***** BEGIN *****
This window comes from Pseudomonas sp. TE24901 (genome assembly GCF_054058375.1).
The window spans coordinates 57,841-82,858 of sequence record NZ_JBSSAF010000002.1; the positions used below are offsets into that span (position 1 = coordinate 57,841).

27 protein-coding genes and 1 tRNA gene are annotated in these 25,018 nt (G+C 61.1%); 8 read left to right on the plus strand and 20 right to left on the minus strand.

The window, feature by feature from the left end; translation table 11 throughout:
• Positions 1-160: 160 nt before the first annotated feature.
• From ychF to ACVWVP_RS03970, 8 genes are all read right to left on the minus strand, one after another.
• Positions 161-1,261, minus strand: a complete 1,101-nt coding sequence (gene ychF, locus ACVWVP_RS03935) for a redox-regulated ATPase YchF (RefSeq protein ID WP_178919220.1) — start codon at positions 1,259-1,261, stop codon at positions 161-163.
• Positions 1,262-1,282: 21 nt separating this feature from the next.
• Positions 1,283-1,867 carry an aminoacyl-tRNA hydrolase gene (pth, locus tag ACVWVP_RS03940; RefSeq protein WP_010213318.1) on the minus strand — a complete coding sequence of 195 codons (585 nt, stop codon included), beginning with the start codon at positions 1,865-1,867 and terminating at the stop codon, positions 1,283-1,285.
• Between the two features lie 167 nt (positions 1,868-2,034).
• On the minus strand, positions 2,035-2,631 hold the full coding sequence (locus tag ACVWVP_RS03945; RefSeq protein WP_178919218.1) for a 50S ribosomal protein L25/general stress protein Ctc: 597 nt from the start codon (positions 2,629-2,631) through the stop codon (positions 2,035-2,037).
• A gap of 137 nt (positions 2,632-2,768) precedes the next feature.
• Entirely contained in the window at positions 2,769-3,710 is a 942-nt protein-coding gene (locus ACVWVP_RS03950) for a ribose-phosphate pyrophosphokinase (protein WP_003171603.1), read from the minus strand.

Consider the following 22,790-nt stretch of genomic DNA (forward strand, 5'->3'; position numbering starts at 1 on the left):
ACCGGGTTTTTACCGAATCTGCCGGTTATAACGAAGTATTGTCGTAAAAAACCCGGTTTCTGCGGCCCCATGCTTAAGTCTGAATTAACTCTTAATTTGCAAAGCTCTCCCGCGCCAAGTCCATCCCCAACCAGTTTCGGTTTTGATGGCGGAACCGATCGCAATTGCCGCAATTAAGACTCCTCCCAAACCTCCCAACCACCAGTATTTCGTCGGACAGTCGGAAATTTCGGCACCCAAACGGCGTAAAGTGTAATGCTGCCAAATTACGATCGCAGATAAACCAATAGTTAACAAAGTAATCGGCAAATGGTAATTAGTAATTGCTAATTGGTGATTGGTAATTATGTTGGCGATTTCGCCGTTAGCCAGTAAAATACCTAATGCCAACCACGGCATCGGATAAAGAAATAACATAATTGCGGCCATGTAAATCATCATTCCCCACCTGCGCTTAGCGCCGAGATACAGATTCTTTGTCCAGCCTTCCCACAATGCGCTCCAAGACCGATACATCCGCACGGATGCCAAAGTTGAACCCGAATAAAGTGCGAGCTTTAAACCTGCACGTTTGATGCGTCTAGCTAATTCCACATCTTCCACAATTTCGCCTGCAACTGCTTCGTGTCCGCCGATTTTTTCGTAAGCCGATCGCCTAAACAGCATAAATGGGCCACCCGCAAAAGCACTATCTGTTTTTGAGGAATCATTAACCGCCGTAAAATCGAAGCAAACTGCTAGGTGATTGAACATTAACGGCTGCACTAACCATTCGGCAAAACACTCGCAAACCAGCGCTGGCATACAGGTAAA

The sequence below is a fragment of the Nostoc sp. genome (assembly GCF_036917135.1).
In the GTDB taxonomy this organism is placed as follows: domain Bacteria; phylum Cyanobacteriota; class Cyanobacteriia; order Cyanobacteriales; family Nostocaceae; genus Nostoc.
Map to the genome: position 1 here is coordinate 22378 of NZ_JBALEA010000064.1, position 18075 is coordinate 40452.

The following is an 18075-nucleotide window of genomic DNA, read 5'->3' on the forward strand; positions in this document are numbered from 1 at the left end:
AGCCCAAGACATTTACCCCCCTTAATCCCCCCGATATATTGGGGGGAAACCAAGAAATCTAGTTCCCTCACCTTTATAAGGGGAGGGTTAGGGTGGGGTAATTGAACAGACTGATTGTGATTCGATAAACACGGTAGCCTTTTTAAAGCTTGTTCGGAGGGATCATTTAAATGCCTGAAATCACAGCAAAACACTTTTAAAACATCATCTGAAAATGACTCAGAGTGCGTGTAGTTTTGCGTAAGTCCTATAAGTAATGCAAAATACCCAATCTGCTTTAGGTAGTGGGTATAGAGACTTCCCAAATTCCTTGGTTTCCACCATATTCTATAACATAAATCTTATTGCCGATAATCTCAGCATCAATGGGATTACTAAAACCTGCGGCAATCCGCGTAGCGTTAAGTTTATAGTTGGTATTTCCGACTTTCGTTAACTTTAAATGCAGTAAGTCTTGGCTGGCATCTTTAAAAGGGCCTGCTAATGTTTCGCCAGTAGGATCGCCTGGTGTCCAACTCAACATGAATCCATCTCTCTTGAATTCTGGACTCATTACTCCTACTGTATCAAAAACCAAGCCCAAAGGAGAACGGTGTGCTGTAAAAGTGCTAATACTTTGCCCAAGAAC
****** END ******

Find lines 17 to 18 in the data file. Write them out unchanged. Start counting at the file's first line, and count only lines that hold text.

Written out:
In the GTDB taxonomy this organism is placed as follows: domain Bacteria; phylum Cyanobacteriota; class Cyanobacteriia; order Cyanobacteriales; family Nostocaceae; genus Nostoc.
Map to the genome: position 1 here is coordinate 22378 of NZ_JBALEA010000064.1, position 18075 is coordinate 40452.